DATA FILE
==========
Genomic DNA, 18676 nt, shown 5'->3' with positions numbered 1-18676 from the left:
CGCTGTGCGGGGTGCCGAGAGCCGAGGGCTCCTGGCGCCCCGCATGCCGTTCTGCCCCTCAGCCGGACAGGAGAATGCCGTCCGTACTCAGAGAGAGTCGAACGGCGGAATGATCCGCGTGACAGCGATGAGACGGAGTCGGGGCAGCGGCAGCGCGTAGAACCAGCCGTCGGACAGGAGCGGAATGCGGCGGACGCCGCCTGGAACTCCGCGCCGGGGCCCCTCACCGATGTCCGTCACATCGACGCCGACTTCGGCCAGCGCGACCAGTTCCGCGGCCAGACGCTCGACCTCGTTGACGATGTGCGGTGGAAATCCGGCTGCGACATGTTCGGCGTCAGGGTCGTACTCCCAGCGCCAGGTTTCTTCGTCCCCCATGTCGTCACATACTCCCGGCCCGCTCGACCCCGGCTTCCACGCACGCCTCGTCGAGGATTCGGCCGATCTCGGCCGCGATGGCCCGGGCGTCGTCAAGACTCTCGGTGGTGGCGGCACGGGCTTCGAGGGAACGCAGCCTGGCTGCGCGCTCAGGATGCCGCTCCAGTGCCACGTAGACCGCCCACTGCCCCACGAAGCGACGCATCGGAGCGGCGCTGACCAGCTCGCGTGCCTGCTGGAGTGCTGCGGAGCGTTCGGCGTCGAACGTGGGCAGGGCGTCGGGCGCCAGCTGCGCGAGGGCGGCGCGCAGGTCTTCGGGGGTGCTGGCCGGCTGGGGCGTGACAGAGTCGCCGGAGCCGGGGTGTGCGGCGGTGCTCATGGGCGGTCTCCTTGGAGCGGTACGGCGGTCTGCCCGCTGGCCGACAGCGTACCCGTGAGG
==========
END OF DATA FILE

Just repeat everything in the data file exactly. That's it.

Genomic DNA, 18676 nt, shown 5'->3' with positions numbered 1-18676 from the left:
CGCTGTGCGGGGTGCCGAGAGCCGAGGGCTCCTGGCGCCCCGCATGCCGTTCTGCCCCTCAGCCGGACAGGAGAATGCCGTCCGTACTCAGAGAGAGTCGAACGGCGGAATGATCCGCGTGACAGCGATGAGACGGAGTCGGGGCAGCGGCAGCGCGTAGAACCAGCCGTCGGACAGGAGCGGAATGCGGCGGACGCCGCCTGGAACTCCGCGCCGGGGCCCCTCACCGATGTCCGTCACATCGACGCCGACTTCGGCCAGCGCGACCAGTTCCGCGGCCAGACGCTCGACCTCGTTGACGATGTGCGGTGGAAATCCGGCTGCGACATGTTCGGCGTCAGGGTCGTACTCCCAGCGCCAGGTTTCTTCGTCCCCCATGTCGTCACATACTCCCGGCCCGCTCGACCCCGGCTTCCACGCACGCCTCGTCGAGGATTCGGCCGATCTCGGCCGCGATGGCCCGGGCGTCGTCAAGACTCTCGGTGGTGGCGGCACGGGCTTCGAGGGAACGCAGCCTGGCTGCGCGCTCAGGATGCCGCTCCAGTGCCACGTAGACCGCCCACTGCCCCACGAAGCGACGCATCGGAGCGGCGCTGACCAGCTCGCGTGCCTGCTGGAGTGCTGCGGAGCGTTCGGCGTCGAACGTGGGCAGGGCGTCGGGCGCCAGCTGCGCGAGGGCGGCGCGCAGGTCTTCGGGGGTGCTGGCCGGCTGGGGCGTGACAGAGTCGCCGGAGCCGGGGTGTGCGGCGGTGCTCATGGGCGGTCTCCTTGGAGCGGTACGGCGGTCTGCCCGCTGGCCGACAGCGTACCCGTGAGG